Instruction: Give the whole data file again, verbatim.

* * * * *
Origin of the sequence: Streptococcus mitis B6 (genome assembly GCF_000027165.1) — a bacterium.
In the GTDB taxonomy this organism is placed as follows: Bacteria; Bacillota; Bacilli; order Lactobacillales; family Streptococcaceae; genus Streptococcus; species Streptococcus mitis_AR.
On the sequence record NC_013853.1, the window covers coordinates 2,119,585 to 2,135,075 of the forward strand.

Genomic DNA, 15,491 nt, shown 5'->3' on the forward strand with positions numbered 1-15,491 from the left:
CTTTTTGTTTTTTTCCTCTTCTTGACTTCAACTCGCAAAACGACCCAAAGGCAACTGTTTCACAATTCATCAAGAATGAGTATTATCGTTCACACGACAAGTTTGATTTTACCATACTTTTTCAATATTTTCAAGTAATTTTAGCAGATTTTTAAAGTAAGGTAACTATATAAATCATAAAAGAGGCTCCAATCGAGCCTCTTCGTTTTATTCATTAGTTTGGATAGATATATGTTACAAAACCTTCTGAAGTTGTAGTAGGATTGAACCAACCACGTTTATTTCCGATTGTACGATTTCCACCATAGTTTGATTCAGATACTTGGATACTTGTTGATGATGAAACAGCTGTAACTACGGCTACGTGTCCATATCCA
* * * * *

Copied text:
Origin of the sequence: Streptococcus mitis B6 (genome assembly GCF_000027165.1) — a bacterium.
In the GTDB taxonomy this organism is placed as follows: Bacteria; Bacillota; Bacilli; order Lactobacillales; family Streptococcaceae; genus Streptococcus; species Streptococcus mitis_AR.
On the sequence record NC_013853.1, the window covers coordinates 2,119,585 to 2,135,075 of the forward strand.

Genomic DNA, 15,491 nt, shown 5'->3' on the forward strand with positions numbered 1-15,491 from the left:
CTTTTTGTTTTTTTCCTCTTCTTGACTTCAACTCGCAAAACGACCCAAAGGCAACTGTTTCACAATTCATCAAGAATGAGTATTATCGTTCACACGACAAGTTTGATTTTACCATACTTTTTCAATATTTTCAAGTAATTTTAGCAGATTTTTAAAGTAAGGTAACTATATAAATCATAAAAGAGGCTCCAATCGAGCCTCTTCGTTTTATTCATTAGTTTGGATAGATATATGTTACAAAACCTTCTGAAGTTGTAGTAGGATTGAACCAACCACGTTTATTTCCGATTGTACGATTTCCACCATAGTTTGATTCAGATACTTGGATACTTGTTGATGATGAAACAGCTGTAACTACGGCTACGTGTCCATATCCA